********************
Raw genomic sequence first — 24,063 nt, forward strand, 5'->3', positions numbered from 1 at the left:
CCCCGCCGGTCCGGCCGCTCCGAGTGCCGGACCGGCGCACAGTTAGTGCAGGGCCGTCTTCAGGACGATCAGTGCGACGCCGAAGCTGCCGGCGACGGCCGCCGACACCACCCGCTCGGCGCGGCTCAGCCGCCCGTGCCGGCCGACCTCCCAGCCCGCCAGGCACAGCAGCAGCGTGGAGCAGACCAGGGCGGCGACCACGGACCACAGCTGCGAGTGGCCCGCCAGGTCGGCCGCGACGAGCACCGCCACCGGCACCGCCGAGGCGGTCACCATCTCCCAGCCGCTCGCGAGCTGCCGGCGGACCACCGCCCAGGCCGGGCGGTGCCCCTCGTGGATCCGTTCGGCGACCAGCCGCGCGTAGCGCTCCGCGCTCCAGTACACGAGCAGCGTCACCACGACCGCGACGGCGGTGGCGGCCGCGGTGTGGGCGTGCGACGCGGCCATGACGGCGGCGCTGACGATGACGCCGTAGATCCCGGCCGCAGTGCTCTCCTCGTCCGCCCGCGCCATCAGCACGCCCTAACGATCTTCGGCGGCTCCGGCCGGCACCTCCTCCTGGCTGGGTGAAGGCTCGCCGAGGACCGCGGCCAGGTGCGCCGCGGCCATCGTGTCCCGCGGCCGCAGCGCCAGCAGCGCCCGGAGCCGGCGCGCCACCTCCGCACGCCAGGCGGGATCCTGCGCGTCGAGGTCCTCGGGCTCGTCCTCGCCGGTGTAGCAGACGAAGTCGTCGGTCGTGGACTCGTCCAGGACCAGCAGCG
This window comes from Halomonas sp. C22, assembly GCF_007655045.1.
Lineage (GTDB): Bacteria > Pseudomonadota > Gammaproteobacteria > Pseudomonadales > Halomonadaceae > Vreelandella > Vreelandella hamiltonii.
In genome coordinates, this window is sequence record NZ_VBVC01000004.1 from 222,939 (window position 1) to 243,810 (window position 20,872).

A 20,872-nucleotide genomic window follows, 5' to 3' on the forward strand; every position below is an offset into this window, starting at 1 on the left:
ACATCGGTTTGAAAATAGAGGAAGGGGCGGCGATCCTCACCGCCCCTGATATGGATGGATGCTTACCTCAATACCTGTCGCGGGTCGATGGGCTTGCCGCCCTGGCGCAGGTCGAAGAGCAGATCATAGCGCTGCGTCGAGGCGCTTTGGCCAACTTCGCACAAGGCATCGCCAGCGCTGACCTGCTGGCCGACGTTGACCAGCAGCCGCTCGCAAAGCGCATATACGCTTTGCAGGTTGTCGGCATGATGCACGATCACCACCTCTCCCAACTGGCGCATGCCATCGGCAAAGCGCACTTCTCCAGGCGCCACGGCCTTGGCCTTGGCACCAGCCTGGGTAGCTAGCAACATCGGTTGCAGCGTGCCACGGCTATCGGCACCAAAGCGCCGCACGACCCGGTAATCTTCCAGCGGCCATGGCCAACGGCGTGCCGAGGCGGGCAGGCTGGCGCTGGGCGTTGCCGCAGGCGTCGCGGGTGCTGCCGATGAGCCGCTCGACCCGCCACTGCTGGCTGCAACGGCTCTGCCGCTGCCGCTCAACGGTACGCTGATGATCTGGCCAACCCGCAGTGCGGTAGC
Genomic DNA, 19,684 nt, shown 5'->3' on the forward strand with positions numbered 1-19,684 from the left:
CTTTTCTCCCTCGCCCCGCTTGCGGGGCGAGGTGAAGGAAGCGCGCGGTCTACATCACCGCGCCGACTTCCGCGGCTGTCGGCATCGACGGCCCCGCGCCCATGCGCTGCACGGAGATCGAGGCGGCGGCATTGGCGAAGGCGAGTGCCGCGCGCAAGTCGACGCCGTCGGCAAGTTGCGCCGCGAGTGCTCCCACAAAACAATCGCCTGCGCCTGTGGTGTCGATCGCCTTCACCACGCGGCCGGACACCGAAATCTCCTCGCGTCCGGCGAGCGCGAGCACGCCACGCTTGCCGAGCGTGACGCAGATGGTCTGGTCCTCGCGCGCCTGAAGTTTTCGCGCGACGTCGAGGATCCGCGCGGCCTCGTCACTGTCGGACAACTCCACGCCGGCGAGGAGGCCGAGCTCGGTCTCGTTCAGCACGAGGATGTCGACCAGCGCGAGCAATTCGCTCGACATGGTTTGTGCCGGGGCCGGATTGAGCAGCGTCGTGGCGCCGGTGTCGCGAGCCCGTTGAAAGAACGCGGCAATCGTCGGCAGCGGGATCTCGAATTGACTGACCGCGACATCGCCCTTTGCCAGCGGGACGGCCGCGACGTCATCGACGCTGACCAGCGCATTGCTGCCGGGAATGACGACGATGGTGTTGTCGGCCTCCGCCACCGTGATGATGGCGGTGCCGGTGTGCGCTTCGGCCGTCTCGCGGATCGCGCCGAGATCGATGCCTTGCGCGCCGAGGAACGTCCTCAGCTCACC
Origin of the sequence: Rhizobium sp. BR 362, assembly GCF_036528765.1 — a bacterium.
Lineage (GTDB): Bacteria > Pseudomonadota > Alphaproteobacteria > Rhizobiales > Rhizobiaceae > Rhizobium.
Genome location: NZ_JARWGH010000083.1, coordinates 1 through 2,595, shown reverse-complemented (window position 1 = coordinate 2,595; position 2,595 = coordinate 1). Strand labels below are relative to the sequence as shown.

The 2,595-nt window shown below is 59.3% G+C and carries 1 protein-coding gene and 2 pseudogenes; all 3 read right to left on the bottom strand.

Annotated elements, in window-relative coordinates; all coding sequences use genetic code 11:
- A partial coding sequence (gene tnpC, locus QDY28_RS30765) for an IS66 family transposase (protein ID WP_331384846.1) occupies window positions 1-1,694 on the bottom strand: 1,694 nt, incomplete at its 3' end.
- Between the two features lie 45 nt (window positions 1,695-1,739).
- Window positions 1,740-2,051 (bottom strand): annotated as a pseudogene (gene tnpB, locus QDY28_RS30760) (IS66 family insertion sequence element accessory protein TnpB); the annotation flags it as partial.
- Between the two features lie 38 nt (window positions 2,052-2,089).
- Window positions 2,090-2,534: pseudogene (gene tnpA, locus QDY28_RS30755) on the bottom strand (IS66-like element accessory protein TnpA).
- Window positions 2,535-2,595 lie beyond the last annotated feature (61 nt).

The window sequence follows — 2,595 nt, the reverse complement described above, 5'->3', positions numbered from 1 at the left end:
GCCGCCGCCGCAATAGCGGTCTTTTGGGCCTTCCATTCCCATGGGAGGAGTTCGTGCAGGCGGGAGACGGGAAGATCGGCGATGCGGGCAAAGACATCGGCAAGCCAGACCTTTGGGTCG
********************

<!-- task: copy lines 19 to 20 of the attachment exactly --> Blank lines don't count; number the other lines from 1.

- Window positions 2,090-2,534: pseudogene (gene tnpA, locus QDY28_RS30755) on the bottom strand (IS66-like element accessory protein TnpA).
- Window positions 2,535-2,595 lie beyond the last annotated feature (61 nt).